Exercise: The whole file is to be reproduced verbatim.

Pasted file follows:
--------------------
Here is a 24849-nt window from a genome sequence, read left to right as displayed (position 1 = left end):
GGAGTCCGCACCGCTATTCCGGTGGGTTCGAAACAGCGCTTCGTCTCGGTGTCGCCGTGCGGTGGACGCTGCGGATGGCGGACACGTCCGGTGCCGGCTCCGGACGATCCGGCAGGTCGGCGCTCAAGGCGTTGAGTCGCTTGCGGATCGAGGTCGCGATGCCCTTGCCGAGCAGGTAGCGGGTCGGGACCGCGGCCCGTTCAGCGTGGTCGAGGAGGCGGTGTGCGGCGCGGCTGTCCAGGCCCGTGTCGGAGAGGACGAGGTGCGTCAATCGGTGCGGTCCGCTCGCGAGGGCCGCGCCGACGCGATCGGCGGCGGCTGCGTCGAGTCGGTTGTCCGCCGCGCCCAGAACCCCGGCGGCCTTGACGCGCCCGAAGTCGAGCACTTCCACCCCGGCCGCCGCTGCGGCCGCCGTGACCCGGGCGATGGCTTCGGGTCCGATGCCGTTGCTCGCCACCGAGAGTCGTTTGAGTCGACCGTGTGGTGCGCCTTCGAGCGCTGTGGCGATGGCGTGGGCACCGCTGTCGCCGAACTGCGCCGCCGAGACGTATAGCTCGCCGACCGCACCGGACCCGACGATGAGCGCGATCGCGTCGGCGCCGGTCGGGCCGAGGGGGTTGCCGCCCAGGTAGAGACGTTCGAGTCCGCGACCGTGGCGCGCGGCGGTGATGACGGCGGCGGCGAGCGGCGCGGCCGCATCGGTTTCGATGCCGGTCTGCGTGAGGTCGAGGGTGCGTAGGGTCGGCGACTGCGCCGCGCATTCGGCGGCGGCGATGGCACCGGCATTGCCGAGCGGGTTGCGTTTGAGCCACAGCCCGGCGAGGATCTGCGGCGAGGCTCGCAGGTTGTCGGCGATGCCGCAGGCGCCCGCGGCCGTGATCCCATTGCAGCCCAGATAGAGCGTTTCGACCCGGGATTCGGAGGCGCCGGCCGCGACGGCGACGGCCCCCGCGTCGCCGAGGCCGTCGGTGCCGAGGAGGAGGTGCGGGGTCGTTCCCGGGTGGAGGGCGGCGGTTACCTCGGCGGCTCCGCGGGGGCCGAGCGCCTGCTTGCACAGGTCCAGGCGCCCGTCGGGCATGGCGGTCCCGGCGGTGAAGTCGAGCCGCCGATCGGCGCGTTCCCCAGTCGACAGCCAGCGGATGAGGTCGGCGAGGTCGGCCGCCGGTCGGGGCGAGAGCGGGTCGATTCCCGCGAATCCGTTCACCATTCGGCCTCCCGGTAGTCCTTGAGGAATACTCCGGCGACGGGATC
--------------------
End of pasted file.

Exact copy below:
Here is a 24849-nt window from a genome sequence, read left to right as displayed (position 1 = left end):
GGAGTCCGCACCGCTATTCCGGTGGGTTCGAAACAGCGCTTCGTCTCGGTGTCGCCGTGCGGTGGACGCTGCGGATGGCGGACACGTCCGGTGCCGGCTCCGGACGATCCGGCAGGTCGGCGCTCAAGGCGTTGAGTCGCTTGCGGATCGAGGTCGCGATGCCCTTGCCGAGCAGGTAGCGGGTCGGGACCGCGGCCCGTTCAGCGTGGTCGAGGAGGCGGTGTGCGGCGCGGCTGTCCAGGCCCGTGTCGGAGAGGACGAGGTGCGTCAATCGGTGCGGTCCGCTCGCGAGGGCCGCGCCGACGCGATCGGCGGCGGCTGCGTCGAGTCGGTTGTCCGCCGCGCCCAGAACCCCGGCGGCCTTGACGCGCCCGAAGTCGAGCACTTCCACCCCGGCCGCCGCTGCGGCCGCCGTGACCCGGGCGATGGCTTCGGGTCCGATGCCGTTGCTCGCCACCGAGAGTCGTTTGAGTCGACCGTGTGGTGCGCCTTCGAGCGCTGTGGCGATGGCGTGGGCACCGCTGTCGCCGAACTGCGCCGCCGAGACGTATAGCTCGCCGACCGCACCGGACCCGACGATGAGCGCGATCGCGTCGGCGCCGGTCGGGCCGAGGGGGTTGCCGCCCAGGTAGAGACGTTCGAGTCCGCGACCGTGGCGCGCGGCGGTGATGACGGCGGCGGCGAGCGGCGCGGCCGCATCGGTTTCGATGCCGGTCTGCGTGAGGTCGAGGGTGCGTAGGGTCGGCGACTGCGCCGCGCATTCGGCGGCGGCGATGGCACCGGCATTGCCGAGCGGGTTGCGTTTGAGCCACAGCCCGGCGAGGATCTGCGGCGAGGCTCGCAGGTTGTCGGCGATGCCGCAGGCGCCCGCGGCCGTGATCCCATTGCAGCCCAGATAGAGCGTTTCGACCCGGGATTCGGAGGCGCCGGCCGCGACGGCGACGGCCCCCGCGTCGCCGAGGCCGTCGGTGCCGAGGAGGAGGTGCGGGGTCGTTCCCGGGTGGAGGGCGGCGGTTACCTCGGCGGCTCCGCGGGGGCCGAGCGCCTGCTTGCACAGGTCCAGGCGCCCGTCGGGCATGGCGGTCCCGGCGGTGAAGTCGAGCCGCCGATCGGCGCGTTCCCCAGTCGACAGCCAGCGGATGAGGTCGGCGAGGTCGGCCGCCGGTCGGGGCGAGAGCGGGTCGATTCCCGCGAATCCGTTCACCATTCGGCCTCCCGGTAGTCCTTGAGGAATACTCCGGCGACGGGATC